PARKLAND, FL - FEBRUARY 14:  People are brought out of the Marjory Stoneman Douglas High School after a shooting at the school that reportedly killed and injured multiple people on February 14, 2018 in Parkland, Florida. Numerous law enforcement officials continue to investigate the scene.  (Photo by Joe Raedle/Getty Images)
17 dead after gunman targets former school
01:26 - Source: CNN

Editor’s Note: Peter Bergen is CNN’s national security analyst, a vice president at New America and a professor of practice at Arizona State University. He is the author of “United States of Jihad: Investigating America’s Homegrown Terrorists.” This is an updated version of a story that was published in October, 2017.

CNN  — 

Americans often think of themselves as belonging to an exceptional nation, and in many ways they do. They belong to a tolerant, multicultural society that has led the world toward a more innovative and more inclusive future through new technologies and a unique embrace of diverse cultures.

But the United States also leads the world in other ways that don’t match the often complacent self-conception that many Americans have of their own country. The United States locks up more of its population proportionally than any other country in the world, including authoritarian regimes such as Russia and China, according to the International Centre for Prison Studies.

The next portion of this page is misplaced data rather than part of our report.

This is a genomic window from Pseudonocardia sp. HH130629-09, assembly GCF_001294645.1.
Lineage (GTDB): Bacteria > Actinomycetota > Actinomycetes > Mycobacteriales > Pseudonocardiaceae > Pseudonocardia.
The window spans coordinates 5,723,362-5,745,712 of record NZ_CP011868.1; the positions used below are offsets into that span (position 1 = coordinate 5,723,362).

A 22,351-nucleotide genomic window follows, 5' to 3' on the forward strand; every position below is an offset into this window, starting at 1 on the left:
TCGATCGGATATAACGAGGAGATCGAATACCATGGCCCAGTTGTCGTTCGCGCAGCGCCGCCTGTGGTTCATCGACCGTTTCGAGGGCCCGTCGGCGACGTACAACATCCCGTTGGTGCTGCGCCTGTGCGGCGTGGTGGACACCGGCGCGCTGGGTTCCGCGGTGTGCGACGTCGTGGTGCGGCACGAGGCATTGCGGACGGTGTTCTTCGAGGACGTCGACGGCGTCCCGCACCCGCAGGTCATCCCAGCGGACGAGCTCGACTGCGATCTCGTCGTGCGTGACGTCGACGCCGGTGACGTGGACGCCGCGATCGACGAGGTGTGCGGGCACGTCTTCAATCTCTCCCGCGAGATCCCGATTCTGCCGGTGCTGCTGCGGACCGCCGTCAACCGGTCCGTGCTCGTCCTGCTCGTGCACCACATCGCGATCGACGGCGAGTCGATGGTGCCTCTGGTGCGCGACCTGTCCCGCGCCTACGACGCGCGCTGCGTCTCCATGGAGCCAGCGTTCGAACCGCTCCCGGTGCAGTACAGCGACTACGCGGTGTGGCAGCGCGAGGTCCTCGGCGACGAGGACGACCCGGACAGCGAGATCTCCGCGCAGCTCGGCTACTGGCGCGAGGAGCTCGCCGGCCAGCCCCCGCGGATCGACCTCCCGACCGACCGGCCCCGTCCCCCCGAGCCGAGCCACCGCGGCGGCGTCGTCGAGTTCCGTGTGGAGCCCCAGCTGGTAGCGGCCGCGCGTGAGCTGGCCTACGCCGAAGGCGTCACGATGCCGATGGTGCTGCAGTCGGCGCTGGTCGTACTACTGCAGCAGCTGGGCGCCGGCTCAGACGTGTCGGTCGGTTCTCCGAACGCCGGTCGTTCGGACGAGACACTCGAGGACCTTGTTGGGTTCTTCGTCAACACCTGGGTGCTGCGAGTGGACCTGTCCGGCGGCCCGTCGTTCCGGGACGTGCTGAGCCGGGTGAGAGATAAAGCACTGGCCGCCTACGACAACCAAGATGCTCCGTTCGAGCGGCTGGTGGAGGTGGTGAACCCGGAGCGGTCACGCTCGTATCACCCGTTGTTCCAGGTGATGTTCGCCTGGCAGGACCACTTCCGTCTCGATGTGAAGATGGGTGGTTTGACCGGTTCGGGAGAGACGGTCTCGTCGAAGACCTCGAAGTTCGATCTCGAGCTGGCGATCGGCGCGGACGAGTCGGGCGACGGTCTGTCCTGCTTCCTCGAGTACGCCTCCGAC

It also leads in another dubious statistic: More Americans are killed by fellow citizens armed with guns than in any other advanced country, according to the Small Arms Survey.

In 2011 alone, according to FBI statistics, more than 11,000 Americans were killed by firearms in the United States (a figure that excludes suicides).

Despite all the reasonable concerns in the United States about jihadist terrorism, in any given year Americans are almost 2,000 times more likely to be killed by a fellow American armed with a gun than by a jihadist terrorist. Since the 9/11 attacks, 103 people have been killed on US soil by jihadist terrorists, according to data collected by New America. In October, in fact, eight people were killed in a terrorist attack in lower Manhattan.

By contrast, in the United Kingdom, a country which is similar to the United States in terms of its laws and culture, Britain suffers around 50 to 60 gun deaths a year in a country where the population is around a fifth the size of the United States. In other words, you are about 40 times more likely to be killed by an assailant with a gun in the United States than you are in the United Kingdom.